Google has announced the completion of its acquisition of wearable company Fitbit. The announcement was made by Google Senior Vice President, Devices & Services…
Cost effective and fast internet access is still a dream for many even as it becomes increasingly ubiquitous for many living in cities. At its F8 developer conference, the tech company announced two new terrestrial systems that are focused on improving the speed, efficiency, and quality of internet connectivity around the world. The two projects are Terragraph and Project Aries (Antenna Radio Integration for Efficiency in Spectrum).
Facebook reckons that WiFi and LTE infrastructure is unable to keep up with the fast increase in the consumption of photos and videos and the high resolutions like 4K and 8K at which they are being produced in. The company does not think fiber is a solution either. It notes that the high costs of laying the fiber “makes the goal of ubiquitous gigabit citywide coverage unachievable and unaffordable” for most countries.
Terragraph is a multi-node wireless system focused on bringing high-speed internet connectivity to overly populated areas. It does this by possessing the capability to route and steer the internet signal around interferences such as tall buildings and internet congestion that are usually found in condensed urban environments. According to Facebook, the 60GHz signal will be placed across a city at 200-250 meter intervals.
Terragraph, according to the company, will leverage technology created to manage Facebook’s massive data center infrastructure. Terragraph is currently being tested at Facebook headquarters in Menlo Park with a broader trial to be rolled out in California, in the city of San Jose.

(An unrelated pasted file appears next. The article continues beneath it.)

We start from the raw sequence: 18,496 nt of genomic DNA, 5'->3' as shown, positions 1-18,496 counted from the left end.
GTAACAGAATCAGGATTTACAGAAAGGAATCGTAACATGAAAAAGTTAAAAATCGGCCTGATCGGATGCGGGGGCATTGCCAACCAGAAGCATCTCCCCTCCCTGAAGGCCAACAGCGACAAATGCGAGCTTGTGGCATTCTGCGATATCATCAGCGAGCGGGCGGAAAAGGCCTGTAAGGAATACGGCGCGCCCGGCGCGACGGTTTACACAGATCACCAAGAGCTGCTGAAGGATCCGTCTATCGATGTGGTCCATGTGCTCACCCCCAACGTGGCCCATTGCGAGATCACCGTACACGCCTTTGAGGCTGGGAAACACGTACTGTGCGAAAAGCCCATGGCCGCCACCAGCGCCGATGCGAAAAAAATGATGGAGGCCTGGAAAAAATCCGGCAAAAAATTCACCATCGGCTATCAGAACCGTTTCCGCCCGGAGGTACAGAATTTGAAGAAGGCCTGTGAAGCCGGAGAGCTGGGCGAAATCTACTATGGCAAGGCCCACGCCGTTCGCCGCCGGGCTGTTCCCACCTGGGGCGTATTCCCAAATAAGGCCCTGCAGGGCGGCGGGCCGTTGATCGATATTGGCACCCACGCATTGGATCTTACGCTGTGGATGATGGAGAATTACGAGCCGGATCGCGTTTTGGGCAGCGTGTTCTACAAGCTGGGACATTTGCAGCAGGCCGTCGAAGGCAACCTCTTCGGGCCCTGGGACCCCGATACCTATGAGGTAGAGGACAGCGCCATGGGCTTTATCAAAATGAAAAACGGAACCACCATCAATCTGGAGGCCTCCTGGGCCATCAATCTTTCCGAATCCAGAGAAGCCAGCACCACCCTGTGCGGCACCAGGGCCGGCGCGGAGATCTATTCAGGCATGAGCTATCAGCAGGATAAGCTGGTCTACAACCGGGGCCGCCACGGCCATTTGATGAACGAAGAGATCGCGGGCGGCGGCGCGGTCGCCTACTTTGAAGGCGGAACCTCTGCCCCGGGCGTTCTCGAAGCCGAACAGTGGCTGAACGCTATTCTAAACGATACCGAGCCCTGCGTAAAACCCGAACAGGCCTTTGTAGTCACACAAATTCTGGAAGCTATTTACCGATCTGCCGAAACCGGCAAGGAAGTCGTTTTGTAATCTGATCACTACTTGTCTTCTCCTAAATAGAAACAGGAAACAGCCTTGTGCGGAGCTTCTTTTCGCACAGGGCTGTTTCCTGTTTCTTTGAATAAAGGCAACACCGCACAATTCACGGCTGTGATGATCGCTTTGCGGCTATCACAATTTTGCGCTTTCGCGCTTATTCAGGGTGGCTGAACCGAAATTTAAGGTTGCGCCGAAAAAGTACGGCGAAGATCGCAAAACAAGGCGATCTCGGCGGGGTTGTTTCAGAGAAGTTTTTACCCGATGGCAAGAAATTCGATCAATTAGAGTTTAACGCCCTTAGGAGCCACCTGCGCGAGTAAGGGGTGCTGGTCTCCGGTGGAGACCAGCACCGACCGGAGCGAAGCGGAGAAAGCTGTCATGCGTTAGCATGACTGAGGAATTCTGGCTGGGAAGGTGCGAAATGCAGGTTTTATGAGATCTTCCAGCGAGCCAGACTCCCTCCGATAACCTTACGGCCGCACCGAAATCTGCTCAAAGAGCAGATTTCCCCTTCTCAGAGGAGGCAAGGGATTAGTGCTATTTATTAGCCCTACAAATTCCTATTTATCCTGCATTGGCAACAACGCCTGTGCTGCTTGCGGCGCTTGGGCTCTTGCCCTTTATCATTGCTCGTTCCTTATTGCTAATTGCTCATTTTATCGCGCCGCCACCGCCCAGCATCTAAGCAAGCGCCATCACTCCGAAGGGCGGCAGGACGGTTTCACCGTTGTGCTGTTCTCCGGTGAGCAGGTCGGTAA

The project focuses on two transmission technology efficiencies, one a spectrally efficient and the other energy efficient. Spectrally efficient, according to Facebook, allows for higher throughput in even the smallest bandwidths whilst energy efficient allows for extended coverage range. ARIES is aimed for populations outside of the city, in rural communities.
“From our recent population distribution study across 20 countries, we know that nearly 97 percent of the global population lives within 40 kilometers of a major city. As such, we are interested in developing this technology to harness the incredible gains in providing communications to rural communities from city centers” the company said.
After completing a test that conclusively demonstrated the 10x spectral and energy efficiency gains of 4G cellular, the company is convinced that ARIES will work for rural communities.
Providing internet to rural communities is no easy fit, both in scale and costs, but Facebook realises this and says that with the two systems, Terragraph and Project ARIES, allows them to do so by avoiding the high cost rural infrastructure and still provide high-speed connectivity.
The two systems are open to wireless communication research and academic community, with the hope that its already implemented algorithms can be improved or new ideas to be devised towards a goal to broader connectivity challenges of the future.